Temperatures hit a humid, 98 degrees this week and you know what that means: it’s baling season. I don’t know why, but invariably, it’s miserably hot whenever it’s time to bale. While my daughter and I bunker down in the nice, air conditioned house during the sultry afternoons, many farmers — my father-in-law and husband included — are in the heat, cutting and baling hay.
Although the temperatures feel right, the baling season is a little early this year. The mild winter and wet, warm spring made for an early first cutting and, with continued moisture, we anticipate more cuttings throughout the summer than previous years. Our alfalfa was ready in early June and now the ditches are lush with headed-out, mature grass. Baling is hard, dangerous work; farmers earn every bale they make.
As with baling, the growing season also started earlier than normal this year. “Adequate to excessive rainfall in many areas of southern Minnesota and northern Iowa during May, along with warmer than normal temperatures, have provided optimal growing conditions for crop development,” said Kent Thiesse, farm management analyst and vice president of MinnStar Bank. “Most corn in the region will exceed ‘shoulder-high’ by July Fourth, with some corn tasseling and pollinating by that date, which is well ahead of normal, and far ahead of corn development a year ago.”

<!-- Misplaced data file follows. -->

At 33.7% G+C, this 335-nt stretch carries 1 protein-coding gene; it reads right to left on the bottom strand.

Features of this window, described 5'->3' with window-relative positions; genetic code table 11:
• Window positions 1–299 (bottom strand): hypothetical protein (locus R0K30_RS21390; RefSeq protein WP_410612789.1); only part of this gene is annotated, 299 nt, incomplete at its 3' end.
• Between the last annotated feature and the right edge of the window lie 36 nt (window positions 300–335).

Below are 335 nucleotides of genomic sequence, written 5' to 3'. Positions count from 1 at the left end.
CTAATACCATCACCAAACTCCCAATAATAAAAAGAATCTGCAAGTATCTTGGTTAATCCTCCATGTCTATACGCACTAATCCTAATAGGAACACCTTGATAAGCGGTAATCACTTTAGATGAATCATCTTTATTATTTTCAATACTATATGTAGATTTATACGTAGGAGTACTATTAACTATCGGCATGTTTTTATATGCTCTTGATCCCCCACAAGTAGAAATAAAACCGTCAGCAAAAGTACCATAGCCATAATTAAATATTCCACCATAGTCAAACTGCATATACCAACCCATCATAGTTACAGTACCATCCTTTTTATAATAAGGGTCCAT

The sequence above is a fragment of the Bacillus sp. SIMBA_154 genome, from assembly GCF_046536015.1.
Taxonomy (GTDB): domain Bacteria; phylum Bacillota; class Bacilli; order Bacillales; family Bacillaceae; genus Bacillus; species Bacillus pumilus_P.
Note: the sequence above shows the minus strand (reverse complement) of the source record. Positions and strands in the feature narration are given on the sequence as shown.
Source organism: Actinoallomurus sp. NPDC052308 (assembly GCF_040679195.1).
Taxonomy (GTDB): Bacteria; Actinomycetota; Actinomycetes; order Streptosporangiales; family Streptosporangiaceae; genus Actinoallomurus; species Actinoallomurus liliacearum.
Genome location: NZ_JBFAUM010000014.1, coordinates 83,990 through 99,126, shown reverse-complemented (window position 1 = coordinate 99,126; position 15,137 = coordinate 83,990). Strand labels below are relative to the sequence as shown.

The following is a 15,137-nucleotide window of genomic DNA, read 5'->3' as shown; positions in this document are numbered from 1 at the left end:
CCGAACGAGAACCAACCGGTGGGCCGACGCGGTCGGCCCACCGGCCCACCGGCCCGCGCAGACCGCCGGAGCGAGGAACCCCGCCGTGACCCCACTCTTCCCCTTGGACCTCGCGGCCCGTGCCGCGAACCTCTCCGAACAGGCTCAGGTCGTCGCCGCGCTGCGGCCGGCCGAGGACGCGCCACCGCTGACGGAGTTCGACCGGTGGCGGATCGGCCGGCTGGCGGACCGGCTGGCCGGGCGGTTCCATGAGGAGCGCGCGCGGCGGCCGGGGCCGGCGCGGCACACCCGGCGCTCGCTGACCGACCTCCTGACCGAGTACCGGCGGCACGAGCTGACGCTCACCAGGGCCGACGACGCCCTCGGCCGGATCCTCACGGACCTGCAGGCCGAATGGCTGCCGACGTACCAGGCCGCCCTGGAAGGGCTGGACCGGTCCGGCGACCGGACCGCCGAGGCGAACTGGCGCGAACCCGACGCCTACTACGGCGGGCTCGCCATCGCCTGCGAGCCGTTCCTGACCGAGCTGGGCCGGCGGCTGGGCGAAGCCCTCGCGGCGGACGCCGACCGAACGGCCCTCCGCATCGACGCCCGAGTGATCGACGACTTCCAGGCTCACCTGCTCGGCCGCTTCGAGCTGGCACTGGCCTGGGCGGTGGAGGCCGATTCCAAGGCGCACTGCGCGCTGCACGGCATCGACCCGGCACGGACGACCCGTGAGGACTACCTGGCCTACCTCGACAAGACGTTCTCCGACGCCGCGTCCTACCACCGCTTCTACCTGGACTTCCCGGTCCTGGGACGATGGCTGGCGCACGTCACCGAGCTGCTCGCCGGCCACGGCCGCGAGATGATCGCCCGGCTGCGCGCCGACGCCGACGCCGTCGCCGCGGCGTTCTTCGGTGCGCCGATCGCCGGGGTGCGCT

As long as we continue to get some moisture along with the high temps, this is corn-growing weather. While nothing beats staying cool on these hot summer days, it’s nice to know we’re in for a good crop.